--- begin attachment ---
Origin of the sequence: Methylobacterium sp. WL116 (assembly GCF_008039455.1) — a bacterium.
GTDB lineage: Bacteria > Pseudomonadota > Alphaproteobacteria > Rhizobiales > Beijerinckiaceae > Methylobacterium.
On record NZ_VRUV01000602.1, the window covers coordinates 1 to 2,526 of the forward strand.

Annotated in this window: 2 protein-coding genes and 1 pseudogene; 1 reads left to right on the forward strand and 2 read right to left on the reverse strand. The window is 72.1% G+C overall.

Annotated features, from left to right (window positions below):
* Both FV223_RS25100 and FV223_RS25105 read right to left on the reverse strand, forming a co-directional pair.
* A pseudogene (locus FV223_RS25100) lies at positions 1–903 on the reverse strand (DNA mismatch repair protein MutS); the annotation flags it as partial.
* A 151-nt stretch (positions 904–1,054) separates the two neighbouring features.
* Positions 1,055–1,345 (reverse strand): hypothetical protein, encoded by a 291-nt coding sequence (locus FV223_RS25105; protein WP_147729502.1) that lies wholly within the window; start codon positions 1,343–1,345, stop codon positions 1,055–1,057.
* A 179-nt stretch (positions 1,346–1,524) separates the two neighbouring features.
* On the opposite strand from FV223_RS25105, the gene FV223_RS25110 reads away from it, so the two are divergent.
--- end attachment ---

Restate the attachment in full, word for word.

Origin of the sequence: Methylobacterium sp. WL116 (assembly GCF_008039455.1) — a bacterium.
GTDB lineage: Bacteria > Pseudomonadota > Alphaproteobacteria > Rhizobiales > Beijerinckiaceae > Methylobacterium.
On record NZ_VRUV01000602.1, the window covers coordinates 1 to 2,526 of the forward strand.

Annotated in this window: 2 protein-coding genes and 1 pseudogene; 1 reads left to right on the forward strand and 2 read right to left on the reverse strand. The window is 72.1% G+C overall.

Annotated features, from left to right (window positions below):
* Both FV223_RS25100 and FV223_RS25105 read right to left on the reverse strand, forming a co-directional pair.
* A pseudogene (locus FV223_RS25100) lies at positions 1–903 on the reverse strand (DNA mismatch repair protein MutS); the annotation flags it as partial.
* A 151-nt stretch (positions 904–1,054) separates the two neighbouring features.
* Positions 1,055–1,345 (reverse strand): hypothetical protein, encoded by a 291-nt coding sequence (locus FV223_RS25105; protein WP_147729502.1) that lies wholly within the window; start codon positions 1,343–1,345, stop codon positions 1,055–1,057.
* A 179-nt stretch (positions 1,346–1,524) separates the two neighbouring features.
* On the opposite strand from FV223_RS25105, the gene FV223_RS25110 reads away from it, so the two are divergent.